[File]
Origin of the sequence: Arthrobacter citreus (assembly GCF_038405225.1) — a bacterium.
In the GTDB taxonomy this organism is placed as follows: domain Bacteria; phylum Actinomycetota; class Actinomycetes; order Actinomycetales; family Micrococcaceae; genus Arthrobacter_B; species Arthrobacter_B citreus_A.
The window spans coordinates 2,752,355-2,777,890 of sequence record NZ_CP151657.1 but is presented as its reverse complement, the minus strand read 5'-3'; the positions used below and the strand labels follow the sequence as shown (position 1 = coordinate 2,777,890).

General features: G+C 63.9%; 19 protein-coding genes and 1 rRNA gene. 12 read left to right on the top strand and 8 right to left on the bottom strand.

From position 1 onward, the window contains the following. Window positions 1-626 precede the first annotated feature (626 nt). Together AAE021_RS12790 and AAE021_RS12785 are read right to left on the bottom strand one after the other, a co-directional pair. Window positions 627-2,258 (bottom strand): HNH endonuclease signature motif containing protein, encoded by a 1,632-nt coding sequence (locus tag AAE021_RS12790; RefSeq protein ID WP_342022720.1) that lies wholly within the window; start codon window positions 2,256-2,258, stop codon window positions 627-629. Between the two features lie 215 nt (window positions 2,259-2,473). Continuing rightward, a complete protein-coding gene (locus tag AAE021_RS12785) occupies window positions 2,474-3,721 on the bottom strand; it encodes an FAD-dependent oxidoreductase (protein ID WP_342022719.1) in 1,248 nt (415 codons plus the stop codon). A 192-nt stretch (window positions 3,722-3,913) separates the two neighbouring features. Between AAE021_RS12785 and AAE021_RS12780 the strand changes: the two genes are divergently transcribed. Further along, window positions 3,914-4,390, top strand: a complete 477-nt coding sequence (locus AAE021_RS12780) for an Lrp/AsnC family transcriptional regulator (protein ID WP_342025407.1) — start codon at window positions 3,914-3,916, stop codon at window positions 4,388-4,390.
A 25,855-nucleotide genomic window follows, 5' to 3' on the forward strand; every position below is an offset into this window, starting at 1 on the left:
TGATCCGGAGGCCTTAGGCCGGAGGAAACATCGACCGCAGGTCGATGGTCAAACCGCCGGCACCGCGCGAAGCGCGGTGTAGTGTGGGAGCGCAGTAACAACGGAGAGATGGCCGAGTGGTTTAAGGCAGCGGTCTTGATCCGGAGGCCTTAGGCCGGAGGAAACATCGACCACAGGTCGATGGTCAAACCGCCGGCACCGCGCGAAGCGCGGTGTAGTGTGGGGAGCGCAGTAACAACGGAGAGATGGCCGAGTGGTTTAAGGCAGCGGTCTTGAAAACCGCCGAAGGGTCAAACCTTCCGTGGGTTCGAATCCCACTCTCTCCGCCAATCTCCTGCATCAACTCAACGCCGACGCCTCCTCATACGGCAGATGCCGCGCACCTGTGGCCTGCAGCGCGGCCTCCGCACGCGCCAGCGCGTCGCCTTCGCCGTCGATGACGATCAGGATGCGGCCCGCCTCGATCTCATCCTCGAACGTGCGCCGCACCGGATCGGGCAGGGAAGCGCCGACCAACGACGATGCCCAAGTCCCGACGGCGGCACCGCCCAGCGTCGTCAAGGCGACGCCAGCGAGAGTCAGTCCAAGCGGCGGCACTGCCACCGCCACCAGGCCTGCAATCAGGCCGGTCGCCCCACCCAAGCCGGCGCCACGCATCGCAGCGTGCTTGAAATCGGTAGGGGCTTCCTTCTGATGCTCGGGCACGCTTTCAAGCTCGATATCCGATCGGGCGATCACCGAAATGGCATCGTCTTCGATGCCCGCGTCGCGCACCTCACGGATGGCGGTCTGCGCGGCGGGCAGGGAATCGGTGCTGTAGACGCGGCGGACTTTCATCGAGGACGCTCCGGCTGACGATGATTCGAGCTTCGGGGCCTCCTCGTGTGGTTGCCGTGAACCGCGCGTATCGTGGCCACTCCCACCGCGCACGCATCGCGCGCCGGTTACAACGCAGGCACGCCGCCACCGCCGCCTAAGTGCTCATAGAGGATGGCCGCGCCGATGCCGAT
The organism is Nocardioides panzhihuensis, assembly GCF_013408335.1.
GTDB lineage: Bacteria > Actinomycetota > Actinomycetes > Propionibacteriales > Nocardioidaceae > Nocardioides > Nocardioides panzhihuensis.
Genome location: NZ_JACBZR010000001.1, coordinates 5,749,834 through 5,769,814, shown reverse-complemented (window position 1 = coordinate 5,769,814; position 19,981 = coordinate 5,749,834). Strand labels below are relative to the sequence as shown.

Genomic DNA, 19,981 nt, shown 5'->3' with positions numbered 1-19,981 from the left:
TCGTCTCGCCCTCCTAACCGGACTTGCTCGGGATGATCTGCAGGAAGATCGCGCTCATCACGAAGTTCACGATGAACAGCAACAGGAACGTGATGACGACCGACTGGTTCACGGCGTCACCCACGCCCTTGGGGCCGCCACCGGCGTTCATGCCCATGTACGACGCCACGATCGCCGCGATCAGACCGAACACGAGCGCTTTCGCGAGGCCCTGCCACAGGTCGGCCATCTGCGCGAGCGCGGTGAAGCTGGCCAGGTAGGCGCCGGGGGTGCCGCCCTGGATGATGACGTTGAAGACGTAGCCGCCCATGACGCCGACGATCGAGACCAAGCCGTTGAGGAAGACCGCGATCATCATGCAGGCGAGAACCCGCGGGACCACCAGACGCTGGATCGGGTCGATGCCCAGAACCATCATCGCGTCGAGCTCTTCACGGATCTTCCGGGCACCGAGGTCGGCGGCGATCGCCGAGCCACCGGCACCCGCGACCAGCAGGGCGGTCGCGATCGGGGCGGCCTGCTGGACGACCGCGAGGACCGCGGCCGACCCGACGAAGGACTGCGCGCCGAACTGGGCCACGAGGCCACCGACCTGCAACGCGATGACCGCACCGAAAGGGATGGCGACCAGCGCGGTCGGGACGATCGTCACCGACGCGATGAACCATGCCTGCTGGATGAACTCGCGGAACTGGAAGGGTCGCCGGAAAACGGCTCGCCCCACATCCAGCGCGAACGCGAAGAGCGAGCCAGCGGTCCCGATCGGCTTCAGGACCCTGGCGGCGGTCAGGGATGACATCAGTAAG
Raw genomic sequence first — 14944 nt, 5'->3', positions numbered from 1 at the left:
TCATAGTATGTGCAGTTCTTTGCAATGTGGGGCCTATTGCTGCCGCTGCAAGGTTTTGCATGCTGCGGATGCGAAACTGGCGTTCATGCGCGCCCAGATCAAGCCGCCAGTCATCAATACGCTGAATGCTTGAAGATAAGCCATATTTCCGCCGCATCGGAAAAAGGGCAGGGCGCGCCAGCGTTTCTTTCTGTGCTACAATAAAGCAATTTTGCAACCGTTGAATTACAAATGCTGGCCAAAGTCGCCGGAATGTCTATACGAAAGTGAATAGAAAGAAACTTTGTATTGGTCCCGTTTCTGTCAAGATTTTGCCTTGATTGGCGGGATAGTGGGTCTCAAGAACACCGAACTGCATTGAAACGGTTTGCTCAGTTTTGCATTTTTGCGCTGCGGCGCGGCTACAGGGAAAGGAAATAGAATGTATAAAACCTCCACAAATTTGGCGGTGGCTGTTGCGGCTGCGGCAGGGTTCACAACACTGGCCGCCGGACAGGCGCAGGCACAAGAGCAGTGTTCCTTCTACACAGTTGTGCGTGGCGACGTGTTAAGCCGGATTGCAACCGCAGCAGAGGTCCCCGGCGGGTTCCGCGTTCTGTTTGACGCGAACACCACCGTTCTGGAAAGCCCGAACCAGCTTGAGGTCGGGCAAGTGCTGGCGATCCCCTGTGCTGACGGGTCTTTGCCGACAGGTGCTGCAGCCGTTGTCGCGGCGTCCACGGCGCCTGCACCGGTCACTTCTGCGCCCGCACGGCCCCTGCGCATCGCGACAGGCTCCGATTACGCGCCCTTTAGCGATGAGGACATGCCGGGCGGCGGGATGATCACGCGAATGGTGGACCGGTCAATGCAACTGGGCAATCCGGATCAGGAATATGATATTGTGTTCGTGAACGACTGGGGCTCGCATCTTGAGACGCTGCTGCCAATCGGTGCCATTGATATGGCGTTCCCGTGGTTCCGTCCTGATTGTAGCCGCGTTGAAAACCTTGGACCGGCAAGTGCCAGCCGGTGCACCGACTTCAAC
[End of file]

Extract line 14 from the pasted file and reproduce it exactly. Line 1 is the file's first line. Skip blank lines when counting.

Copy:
TCATAGTATGTGCAGTTCTTTGCAATGTGGGGCCTATTGCTGCCGCTGCAAGGTTTTGCATGCTGCGGATGCGAAACTGGCGTTCATGCGCGCCCAGATCAAGCCGCCAGTCATCAATACGCTGAATGCTTGAAGATAAGCCATATTTCCGCCGCATCGGAAAAAGGGCAGGGCGCGCCAGCGTTTCTTTCTGTGCTACAATAAAGCAATTTTGCAACCGTTGAATTACAAATGCTGGCCAAAGTCGCCGGAATGTCTATACGAAAGTGAATAGAAAGAAACTTTGTATTGGTCCCGTTTCTGTCAAGATTTTGCCTTGATTGGCGGGATAGTGGGTCTCAAGAACACCGAACTGCATTGAAACGGTTTGCTCAGTTTTGCATTTTTGCGCTGCGGCGCGGCTACAGGGAAAGGAAATAGAATGTATAAAACCTCCACAAATTTGGCGGTGGCTGTTGCGGCTGCGGCAGGGTTCACAACACTGGCCGCCGGACAGGCGCAGGCACAAGAGCAGTGTTCCTTCTACACAGTTGTGCGTGGCGACGTGTTAAGCCGGATTGCAACCGCAGCAGAGGTCCCCGGCGGGTTCCGCGTTCTGTTTGACGCGAACACCACCGTTCTGGAAAGCCCGAACCAGCTTGAGGTCGGGCAAGTGCTGGCGATCCCCTGTGCTGACGGGTCTTTGCCGACAGGTGCTGCAGCCGTTGTCGCGGCGTCCACGGCGCCTGCACCGGTCACTTCTGCGCCCGCACGGCCCCTGCGCATCGCGACAGGCTCCGATTACGCGCCCTTTAGCGATGAGGACATGCCGGGCGGCGGGATGATCACGCGAATGGTGGACCGGTCAATGCAACTGGGCAATCCGGATCAGGAATATGATATTGTGTTCGTGAACGACTGGGGCTCGCATCTTGAGACGCTGCTGCCAATCGGTGCCATTGATATGGCGTTCCCGTGGTTCCGTCCTGATTGTAGCCGCGTTGAAAACCTTGGACCGGCAAGTGCCAGCCGGTGCACCGACTTCAAC